Pre-approval requires the lender to pull the credit information (see Step 1) and assess your financial situation. The lender will then give you a letter that states the amount they would be willing to lend you. If you get in a multiple-offer scenario, being pre-approved may give you an edge because the seller will have more confidence that you will be approved for a loan large enough to purchase their home.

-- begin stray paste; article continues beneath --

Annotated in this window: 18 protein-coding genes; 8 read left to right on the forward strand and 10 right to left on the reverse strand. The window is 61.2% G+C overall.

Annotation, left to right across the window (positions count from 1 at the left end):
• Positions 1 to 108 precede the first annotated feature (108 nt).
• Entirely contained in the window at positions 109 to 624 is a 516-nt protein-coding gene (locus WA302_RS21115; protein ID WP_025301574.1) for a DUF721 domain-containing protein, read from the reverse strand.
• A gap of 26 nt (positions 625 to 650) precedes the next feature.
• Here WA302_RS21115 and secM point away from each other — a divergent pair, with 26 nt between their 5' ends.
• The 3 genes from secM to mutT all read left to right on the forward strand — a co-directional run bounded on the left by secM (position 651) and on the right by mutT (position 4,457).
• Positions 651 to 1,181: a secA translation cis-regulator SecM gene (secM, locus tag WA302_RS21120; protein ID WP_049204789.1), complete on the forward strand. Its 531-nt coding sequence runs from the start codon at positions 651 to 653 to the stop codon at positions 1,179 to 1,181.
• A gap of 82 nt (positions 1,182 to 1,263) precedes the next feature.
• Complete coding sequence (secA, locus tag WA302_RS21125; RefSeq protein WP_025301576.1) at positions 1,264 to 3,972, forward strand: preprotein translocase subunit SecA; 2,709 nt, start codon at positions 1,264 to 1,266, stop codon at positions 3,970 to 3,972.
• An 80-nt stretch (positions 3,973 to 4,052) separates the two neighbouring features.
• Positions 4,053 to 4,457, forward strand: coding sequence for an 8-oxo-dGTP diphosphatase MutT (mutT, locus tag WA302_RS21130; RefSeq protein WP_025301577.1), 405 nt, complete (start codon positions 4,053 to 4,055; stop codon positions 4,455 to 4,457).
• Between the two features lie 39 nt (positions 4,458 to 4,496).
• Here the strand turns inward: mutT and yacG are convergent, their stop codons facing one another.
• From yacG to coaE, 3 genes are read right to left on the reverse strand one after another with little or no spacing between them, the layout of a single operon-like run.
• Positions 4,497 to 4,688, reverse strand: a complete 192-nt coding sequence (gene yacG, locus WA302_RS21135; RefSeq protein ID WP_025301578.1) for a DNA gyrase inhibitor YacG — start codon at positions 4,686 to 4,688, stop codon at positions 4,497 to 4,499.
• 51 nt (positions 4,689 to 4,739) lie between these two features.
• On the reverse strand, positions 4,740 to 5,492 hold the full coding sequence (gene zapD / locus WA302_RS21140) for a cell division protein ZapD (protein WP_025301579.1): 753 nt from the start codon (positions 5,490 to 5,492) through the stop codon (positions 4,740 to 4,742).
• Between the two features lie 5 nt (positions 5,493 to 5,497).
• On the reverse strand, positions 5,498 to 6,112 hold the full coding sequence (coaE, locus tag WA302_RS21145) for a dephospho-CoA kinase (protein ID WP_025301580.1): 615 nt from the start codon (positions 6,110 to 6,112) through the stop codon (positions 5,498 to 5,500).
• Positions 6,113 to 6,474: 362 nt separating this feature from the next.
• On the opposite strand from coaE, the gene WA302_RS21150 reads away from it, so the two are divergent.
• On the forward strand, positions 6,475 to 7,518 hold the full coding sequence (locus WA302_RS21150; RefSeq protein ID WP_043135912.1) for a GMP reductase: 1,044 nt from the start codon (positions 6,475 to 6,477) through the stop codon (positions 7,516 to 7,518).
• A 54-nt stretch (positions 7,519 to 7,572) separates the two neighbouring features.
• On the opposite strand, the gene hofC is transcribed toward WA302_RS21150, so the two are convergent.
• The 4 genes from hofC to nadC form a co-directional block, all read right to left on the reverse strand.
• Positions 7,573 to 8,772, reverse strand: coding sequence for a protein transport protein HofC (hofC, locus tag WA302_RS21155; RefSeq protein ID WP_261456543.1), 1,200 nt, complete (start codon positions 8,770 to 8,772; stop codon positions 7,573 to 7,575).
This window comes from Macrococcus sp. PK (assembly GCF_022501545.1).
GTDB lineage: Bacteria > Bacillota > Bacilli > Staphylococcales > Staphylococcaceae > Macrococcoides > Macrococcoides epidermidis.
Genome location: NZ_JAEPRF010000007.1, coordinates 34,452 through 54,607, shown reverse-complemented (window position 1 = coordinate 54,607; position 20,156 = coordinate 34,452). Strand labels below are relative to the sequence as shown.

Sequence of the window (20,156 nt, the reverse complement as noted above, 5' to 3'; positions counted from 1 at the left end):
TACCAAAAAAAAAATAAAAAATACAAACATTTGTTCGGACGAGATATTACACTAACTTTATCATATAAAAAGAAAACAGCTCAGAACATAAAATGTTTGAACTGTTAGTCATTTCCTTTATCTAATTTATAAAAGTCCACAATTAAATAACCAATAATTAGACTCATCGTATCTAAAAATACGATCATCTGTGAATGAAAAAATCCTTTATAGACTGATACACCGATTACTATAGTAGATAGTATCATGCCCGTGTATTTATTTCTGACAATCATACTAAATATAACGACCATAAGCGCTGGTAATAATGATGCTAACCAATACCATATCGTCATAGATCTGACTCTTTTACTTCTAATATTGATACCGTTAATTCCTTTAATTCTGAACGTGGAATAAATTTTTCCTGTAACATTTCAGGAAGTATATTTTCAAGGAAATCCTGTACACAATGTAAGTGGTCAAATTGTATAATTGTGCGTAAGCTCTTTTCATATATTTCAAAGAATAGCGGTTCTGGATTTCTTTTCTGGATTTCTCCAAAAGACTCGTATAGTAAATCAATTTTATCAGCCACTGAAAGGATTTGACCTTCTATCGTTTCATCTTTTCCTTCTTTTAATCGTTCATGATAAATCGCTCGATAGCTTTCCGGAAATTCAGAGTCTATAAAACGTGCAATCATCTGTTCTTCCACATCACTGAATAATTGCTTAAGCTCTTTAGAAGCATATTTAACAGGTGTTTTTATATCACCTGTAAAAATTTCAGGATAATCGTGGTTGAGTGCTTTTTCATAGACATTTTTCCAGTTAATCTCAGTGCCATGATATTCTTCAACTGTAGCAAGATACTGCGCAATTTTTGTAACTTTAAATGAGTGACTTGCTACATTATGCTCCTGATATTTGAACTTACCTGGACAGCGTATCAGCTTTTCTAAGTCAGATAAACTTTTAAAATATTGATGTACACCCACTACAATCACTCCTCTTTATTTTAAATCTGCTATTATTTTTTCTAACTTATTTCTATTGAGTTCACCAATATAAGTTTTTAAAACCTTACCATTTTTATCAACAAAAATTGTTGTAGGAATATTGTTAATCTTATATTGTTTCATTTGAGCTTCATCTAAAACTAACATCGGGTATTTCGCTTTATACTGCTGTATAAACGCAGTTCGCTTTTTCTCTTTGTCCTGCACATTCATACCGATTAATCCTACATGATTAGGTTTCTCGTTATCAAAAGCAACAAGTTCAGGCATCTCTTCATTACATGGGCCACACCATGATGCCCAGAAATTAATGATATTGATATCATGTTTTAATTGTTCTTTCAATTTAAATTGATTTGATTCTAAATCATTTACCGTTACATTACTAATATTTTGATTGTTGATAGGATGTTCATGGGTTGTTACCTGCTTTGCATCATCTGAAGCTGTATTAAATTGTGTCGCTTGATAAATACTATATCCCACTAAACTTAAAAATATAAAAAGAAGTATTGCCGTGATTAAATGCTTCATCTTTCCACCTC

However, the devil is in the details. You have to pay back your 401k loans, with interest – typically at 2% above the prime rate. On larger loans, that means several years’ worth of three-figure monthly payments and several thousand in interest charges. Plus, if you take out a 401k loan before applying for a mortgage loan, your credit utilization ratio will spike, which could raise your mortgage loan’s interest rate or cause the bank to think twice about lending to you in the first place.